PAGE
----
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It might be that this is more a physical question but as the application is medical I firstly want to adress it here:

What are the limits of ultra-sonics in regard to diagnosis respectively why are x-rays still being used?

I guess this is a mixture of physical and medical reasons. The reason why I wonder is that x-rays are potentially damaging tissues while ultra-sonics do not (at all?). I'm only aware of the functional principles so I can differ them but I can't see in which way x-rays are more promising. Finally, it is probably about signal-to-noise - but why, when, how?

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    Quick comment because I don’t have the time to write an answer: X-rays are quick, easy and cheap and great for detecting skeletal anomalies, lung infections and with an adequate contrast agent anomalies in the digestive system. Ultra-sound is quick and easy and able to detect visceral anomalies, but is relatively useless when air is involved (lungs, digestive system) or when there are bones (sceleton). MRI is the most superior imaging technique (you can basically spot anything), it is free of radiation but takes 30mins (unsuitable for emergencies) and is very expensive. CT Scans are quicker – Narusan Sep 4 at 13:30
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    [cont‘d] (5 mins), have a similar resolution as MRI but come with a dose of radiation. // Basically, you can not substitute X-ray with ultrasound or the other way round because they provide you with entirely different information (look up pictures and compare them), but MRI and CTs are the more superior imaging technique for either. However, they are time-consuming and costly, so sometimes there‘s just no need for it. – Narusan Sep 4 at 13:32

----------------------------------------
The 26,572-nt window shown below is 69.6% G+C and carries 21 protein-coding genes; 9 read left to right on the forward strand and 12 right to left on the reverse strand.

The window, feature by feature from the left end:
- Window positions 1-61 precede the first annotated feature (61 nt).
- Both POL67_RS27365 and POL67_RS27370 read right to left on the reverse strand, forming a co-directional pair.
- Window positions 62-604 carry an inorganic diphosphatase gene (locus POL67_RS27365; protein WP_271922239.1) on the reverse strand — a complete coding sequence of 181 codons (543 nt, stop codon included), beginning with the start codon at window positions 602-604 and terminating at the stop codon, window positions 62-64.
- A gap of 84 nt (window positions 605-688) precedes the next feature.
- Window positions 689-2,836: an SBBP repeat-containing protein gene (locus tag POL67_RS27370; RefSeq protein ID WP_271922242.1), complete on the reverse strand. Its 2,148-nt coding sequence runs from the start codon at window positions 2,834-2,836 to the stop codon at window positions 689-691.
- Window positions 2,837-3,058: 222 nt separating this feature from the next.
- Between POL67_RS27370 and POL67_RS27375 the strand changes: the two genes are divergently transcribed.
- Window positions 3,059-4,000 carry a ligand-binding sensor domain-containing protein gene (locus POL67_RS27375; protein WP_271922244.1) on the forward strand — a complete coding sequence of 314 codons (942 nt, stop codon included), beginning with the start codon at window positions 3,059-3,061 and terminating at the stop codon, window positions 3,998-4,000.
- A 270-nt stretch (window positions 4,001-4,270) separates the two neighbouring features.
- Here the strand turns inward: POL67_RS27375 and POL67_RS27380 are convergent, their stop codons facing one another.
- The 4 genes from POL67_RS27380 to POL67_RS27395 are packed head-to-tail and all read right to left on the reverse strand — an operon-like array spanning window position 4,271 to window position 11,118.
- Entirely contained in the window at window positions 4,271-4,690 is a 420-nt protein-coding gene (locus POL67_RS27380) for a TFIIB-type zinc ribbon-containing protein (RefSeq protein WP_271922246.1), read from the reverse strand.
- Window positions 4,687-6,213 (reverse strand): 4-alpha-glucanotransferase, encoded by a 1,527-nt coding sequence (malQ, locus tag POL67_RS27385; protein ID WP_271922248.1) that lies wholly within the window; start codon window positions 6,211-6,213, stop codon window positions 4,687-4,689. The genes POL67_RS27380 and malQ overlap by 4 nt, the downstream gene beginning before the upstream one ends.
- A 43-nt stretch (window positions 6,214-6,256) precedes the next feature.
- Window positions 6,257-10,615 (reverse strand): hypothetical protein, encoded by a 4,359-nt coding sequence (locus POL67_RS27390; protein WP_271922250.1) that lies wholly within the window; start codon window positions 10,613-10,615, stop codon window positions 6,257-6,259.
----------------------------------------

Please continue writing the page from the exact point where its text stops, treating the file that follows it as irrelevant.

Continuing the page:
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    Thanks a lot! I assume the ultrasound technology is developing, so I know at least that 3d ultrasound is also possible. Doesn't solve physical limits but some years ago we also thought that the optical resolution is at its maximum. – Ben Sep 4 at 13:41
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    @Pj30 What makes ultrasound more subjective than xrays? – D.Tan Sep 4 at 19:05
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    I think what pj30 is trying to say is that there are high chances of false positive results and hence the interpretations might vary with the evaluator. You may read this-cancerquest.org/patients/detection-and-diagnosis/ultrasound – Ojasvi Sep 5 at 7:56
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X-rays are ionizing radiation, so they introduce a small risk of harm such as cancer. The risk is negligible at the individual level, especially compared with the benefit of imaging when you're sick. Ultrasound is a form of sound, so it's not ionizing radiation. High intensities of ultrasound can be used to intentionally break up tissue (therapeutic ultrasound), but this doesn't occur with the intensities used in imaging.

X-rays give contrast based on the density and atomic number of the material, so they show bones clearly. They don't work well at showing the structure of soft tissues. To an x-ray, all soft tissue tends to look like an equivalent mass of water, which is just a weak absorber.

Ultrasound gives contrast based on changes in acoustic impedance, which is a different property of matter. Different types of soft tissue that would have almost the same x-ray absorption can have different enough impedances that they can be distinguished. Ultrasound is easily reflected and refracted by body structures, not just absorbed, so the images can look more distorted and messy.

Ultrasound has a resolution that's limited by its wavelength. It will diffract around structures comparable in size to the wavelength. X-rays are limited in resolution by other factors such as the finite width of the beam emitted by the x-ray tube. X-rays either get absorbed or travel straight.

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